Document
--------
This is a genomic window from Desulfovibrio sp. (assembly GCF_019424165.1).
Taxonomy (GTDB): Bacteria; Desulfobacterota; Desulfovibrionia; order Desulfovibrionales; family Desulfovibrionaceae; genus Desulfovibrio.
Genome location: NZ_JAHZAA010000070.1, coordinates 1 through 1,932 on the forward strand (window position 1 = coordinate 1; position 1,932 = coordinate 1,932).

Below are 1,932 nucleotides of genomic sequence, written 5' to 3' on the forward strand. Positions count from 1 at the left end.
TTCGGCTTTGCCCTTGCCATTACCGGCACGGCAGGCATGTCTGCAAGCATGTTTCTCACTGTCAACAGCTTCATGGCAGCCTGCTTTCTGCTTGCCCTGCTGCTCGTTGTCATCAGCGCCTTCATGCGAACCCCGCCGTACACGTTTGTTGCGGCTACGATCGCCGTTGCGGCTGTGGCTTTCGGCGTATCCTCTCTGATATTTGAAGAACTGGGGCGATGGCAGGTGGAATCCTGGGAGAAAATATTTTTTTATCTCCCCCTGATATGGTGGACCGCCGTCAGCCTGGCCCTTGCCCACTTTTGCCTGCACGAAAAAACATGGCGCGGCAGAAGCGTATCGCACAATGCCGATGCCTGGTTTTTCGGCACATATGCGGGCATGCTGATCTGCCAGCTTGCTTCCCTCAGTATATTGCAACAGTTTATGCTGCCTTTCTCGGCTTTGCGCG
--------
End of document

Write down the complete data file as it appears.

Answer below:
This is a genomic window from Desulfovibrio sp. (assembly GCF_019424165.1).
Taxonomy (GTDB): Bacteria; Desulfobacterota; Desulfovibrionia; order Desulfovibrionales; family Desulfovibrionaceae; genus Desulfovibrio.
Genome location: NZ_JAHZAA010000070.1, coordinates 1 through 1,932 on the forward strand (window position 1 = coordinate 1; position 1,932 = coordinate 1,932).

Below are 1,932 nucleotides of genomic sequence, written 5' to 3' on the forward strand. Positions count from 1 at the left end.
TTCGGCTTTGCCCTTGCCATTACCGGCACGGCAGGCATGTCTGCAAGCATGTTTCTCACTGTCAACAGCTTCATGGCAGCCTGCTTTCTGCTTGCCCTGCTGCTCGTTGTCATCAGCGCCTTCATGCGAACCCCGCCGTACACGTTTGTTGCGGCTACGATCGCCGTTGCGGCTGTGGCTTTCGGCGTATCCTCTCTGATATTTGAAGAACTGGGGCGATGGCAGGTGGAATCCTGGGAGAAAATATTTTTTTATCTCCCCCTGATATGGTGGACCGCCGTCAGCCTGGCCCTTGCCCACTTTTGCCTGCACGAAAAAACATGGCGCGGCAGAAGCGTATCGCACAATGCCGATGCCTGGTTTTTCGGCACATATGCGGGCATGCTGATCTGCCAGCTTGCTTCCCTCAGTATATTGCAACAGTTTATGCTGCCTTTCTCGGCTTTGCGCG